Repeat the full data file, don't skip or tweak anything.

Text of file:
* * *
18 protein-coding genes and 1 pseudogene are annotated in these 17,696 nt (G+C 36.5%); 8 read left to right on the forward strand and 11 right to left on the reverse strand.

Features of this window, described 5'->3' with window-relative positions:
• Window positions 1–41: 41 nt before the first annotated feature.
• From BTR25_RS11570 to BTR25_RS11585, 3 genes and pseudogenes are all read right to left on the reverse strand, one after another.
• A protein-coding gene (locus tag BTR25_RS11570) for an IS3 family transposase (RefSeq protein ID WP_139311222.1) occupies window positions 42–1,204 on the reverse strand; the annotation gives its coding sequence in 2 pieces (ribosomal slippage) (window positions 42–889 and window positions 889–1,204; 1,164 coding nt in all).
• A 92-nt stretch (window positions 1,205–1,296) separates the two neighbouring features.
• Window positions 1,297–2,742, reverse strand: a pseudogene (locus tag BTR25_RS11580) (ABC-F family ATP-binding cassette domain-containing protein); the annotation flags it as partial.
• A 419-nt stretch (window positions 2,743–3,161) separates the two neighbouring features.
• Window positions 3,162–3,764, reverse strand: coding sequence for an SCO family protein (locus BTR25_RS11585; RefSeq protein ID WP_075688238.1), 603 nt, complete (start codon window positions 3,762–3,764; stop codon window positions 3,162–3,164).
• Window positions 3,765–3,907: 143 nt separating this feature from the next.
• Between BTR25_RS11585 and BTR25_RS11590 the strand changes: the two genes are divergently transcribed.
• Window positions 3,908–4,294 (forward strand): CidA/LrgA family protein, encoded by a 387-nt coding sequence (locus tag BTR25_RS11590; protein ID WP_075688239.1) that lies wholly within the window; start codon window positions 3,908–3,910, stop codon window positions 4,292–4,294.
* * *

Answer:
18 protein-coding genes and 1 pseudogene are annotated in these 17,696 nt (G+C 36.5%); 8 read left to right on the forward strand and 11 right to left on the reverse strand.

Features of this window, described 5'->3' with window-relative positions:
• Window positions 1–41: 41 nt before the first annotated feature.
• From BTR25_RS11570 to BTR25_RS11585, 3 genes and pseudogenes are all read right to left on the reverse strand, one after another.
• A protein-coding gene (locus tag BTR25_RS11570) for an IS3 family transposase (RefSeq protein ID WP_139311222.1) occupies window positions 42–1,204 on the reverse strand; the annotation gives its coding sequence in 2 pieces (ribosomal slippage) (window positions 42–889 and window positions 889–1,204; 1,164 coding nt in all).
• A 92-nt stretch (window positions 1,205–1,296) separates the two neighbouring features.
• Window positions 1,297–2,742, reverse strand: a pseudogene (locus tag BTR25_RS11580) (ABC-F family ATP-binding cassette domain-containing protein); the annotation flags it as partial.
• A 419-nt stretch (window positions 2,743–3,161) separates the two neighbouring features.
• Window positions 3,162–3,764, reverse strand: coding sequence for an SCO family protein (locus BTR25_RS11585; RefSeq protein ID WP_075688238.1), 603 nt, complete (start codon window positions 3,762–3,764; stop codon window positions 3,162–3,164).
• Window positions 3,765–3,907: 143 nt separating this feature from the next.
• Between BTR25_RS11585 and BTR25_RS11590 the strand changes: the two genes are divergently transcribed.
• Window positions 3,908–4,294 (forward strand): CidA/LrgA family protein, encoded by a 387-nt coding sequence (locus tag BTR25_RS11590; protein ID WP_075688239.1) that lies wholly within the window; start codon window positions 3,908–3,910, stop codon window positions 4,292–4,294.